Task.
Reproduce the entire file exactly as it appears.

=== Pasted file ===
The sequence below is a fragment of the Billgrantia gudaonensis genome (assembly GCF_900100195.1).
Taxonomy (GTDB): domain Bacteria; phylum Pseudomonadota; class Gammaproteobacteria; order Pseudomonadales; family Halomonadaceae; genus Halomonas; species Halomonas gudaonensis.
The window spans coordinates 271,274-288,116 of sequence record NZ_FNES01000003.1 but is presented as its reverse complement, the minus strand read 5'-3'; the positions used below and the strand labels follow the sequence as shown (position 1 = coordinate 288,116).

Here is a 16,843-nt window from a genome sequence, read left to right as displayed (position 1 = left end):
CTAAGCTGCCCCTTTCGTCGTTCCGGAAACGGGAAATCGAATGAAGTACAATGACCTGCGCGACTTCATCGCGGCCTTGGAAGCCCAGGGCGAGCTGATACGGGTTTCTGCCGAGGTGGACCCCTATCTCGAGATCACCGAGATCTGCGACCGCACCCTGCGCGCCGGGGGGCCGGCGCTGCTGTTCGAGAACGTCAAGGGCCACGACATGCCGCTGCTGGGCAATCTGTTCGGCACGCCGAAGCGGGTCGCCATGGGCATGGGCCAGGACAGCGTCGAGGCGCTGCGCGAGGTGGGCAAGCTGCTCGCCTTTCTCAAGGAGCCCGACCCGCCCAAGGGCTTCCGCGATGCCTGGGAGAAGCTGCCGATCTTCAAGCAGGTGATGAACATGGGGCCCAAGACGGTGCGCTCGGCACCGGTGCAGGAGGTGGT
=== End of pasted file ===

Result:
The sequence below is a fragment of the Billgrantia gudaonensis genome (assembly GCF_900100195.1).
Taxonomy (GTDB): domain Bacteria; phylum Pseudomonadota; class Gammaproteobacteria; order Pseudomonadales; family Halomonadaceae; genus Halomonas; species Halomonas gudaonensis.
The window spans coordinates 271,274-288,116 of sequence record NZ_FNES01000003.1 but is presented as its reverse complement, the minus strand read 5'-3'; the positions used below and the strand labels follow the sequence as shown (position 1 = coordinate 288,116).

Here is a 16,843-nt window from a genome sequence, read left to right as displayed (position 1 = left end):
CTAAGCTGCCCCTTTCGTCGTTCCGGAAACGGGAAATCGAATGAAGTACAATGACCTGCGCGACTTCATCGCGGCCTTGGAAGCCCAGGGCGAGCTGATACGGGTTTCTGCCGAGGTGGACCCCTATCTCGAGATCACCGAGATCTGCGACCGCACCCTGCGCGCCGGGGGGCCGGCGCTGCTGTTCGAGAACGTCAAGGGCCACGACATGCCGCTGCTGGGCAATCTGTTCGGCACGCCGAAGCGGGTCGCCATGGGCATGGGCCAGGACAGCGTCGAGGCGCTGCGCGAGGTGGGCAAGCTGCTCGCCTTTCTCAAGGAGCCCGACCCGCCCAAGGGCTTCCGCGATGCCTGGGAGAAGCTGCCGATCTTCAAGCAGGTGATGAACATGGGGCCCAAGACGGTGCGCTCGGCACCGGTGCAGGAGGTGGT